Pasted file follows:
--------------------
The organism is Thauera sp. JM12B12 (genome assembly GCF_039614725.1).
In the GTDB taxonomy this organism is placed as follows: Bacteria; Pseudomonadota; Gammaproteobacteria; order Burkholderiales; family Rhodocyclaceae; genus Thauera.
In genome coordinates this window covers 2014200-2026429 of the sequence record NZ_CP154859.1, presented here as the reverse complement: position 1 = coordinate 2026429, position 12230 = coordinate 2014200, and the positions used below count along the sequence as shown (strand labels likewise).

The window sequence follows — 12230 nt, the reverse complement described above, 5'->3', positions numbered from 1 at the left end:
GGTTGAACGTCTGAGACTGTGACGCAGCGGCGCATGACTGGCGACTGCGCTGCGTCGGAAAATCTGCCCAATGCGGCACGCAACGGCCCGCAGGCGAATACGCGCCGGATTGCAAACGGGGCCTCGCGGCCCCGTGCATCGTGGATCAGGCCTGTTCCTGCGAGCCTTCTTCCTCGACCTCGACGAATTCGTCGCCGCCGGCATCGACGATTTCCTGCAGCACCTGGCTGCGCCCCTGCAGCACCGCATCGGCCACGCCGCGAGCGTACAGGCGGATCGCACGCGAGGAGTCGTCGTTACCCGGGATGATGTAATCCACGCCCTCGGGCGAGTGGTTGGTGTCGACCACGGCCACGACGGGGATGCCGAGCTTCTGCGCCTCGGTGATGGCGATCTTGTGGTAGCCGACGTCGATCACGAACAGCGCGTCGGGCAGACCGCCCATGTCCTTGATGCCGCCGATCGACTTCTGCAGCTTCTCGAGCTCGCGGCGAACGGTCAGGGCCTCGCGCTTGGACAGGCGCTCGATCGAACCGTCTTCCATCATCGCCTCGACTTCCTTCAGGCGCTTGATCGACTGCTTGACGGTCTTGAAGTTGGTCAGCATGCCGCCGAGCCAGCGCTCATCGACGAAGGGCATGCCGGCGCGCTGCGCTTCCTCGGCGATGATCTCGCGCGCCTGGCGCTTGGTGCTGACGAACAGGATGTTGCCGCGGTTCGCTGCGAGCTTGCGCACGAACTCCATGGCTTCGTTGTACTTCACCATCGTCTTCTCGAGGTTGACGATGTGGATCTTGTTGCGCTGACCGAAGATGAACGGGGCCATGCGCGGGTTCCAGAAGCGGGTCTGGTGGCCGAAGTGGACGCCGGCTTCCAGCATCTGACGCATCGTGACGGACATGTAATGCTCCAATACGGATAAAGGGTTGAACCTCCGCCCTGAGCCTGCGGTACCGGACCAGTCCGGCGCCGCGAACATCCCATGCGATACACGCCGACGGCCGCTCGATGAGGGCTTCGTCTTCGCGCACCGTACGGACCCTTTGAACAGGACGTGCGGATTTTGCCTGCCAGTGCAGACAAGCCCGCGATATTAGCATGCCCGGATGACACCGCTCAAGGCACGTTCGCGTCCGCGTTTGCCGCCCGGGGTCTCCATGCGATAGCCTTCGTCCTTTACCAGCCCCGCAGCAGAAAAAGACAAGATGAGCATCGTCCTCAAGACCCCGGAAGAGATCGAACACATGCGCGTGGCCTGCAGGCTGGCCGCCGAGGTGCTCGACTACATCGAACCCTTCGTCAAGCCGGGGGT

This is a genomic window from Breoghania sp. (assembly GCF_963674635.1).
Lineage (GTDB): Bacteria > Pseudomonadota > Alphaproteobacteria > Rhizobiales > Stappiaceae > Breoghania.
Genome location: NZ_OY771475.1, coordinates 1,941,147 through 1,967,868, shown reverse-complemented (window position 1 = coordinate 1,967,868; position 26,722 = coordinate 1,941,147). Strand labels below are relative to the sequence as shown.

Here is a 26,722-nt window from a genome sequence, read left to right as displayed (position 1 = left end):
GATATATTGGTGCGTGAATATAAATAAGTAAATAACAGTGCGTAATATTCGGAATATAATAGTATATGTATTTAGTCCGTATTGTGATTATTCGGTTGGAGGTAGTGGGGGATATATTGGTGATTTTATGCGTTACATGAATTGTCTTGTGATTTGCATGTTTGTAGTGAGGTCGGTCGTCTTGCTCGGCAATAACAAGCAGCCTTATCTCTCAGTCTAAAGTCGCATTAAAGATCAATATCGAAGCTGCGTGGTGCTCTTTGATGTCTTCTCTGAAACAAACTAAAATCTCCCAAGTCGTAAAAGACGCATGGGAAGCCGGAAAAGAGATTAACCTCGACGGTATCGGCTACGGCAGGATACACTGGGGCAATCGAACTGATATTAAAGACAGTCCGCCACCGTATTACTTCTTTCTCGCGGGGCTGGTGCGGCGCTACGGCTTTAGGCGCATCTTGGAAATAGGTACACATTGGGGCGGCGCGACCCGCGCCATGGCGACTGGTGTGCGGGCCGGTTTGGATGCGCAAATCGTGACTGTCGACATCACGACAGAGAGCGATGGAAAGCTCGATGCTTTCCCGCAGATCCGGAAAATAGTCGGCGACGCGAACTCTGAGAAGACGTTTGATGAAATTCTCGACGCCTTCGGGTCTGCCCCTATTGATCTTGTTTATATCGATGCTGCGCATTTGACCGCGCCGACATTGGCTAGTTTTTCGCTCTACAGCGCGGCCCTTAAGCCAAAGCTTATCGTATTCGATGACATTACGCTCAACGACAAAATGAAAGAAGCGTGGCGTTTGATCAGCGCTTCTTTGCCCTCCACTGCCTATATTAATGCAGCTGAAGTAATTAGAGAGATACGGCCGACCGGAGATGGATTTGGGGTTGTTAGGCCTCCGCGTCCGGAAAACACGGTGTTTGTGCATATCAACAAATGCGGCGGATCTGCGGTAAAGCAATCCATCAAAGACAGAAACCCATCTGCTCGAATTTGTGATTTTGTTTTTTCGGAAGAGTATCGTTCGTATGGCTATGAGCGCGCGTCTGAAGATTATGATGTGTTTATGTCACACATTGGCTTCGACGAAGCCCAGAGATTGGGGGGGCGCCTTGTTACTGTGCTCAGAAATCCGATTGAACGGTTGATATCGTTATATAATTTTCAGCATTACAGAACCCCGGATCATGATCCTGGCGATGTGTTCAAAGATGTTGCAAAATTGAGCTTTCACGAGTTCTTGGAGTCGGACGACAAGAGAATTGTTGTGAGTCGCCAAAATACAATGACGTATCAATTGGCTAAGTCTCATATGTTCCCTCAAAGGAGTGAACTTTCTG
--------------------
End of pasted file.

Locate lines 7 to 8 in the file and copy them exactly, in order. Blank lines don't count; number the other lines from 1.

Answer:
Lineage (GTDB): Bacteria > Pseudomonadota > Alphaproteobacteria > Rhizobiales > Stappiaceae > Breoghania.
Genome location: NZ_OY771475.1, coordinates 1,941,147 through 1,967,868, shown reverse-complemented (window position 1 = coordinate 1,967,868; position 26,722 = coordinate 1,941,147). Strand labels below are relative to the sequence as shown.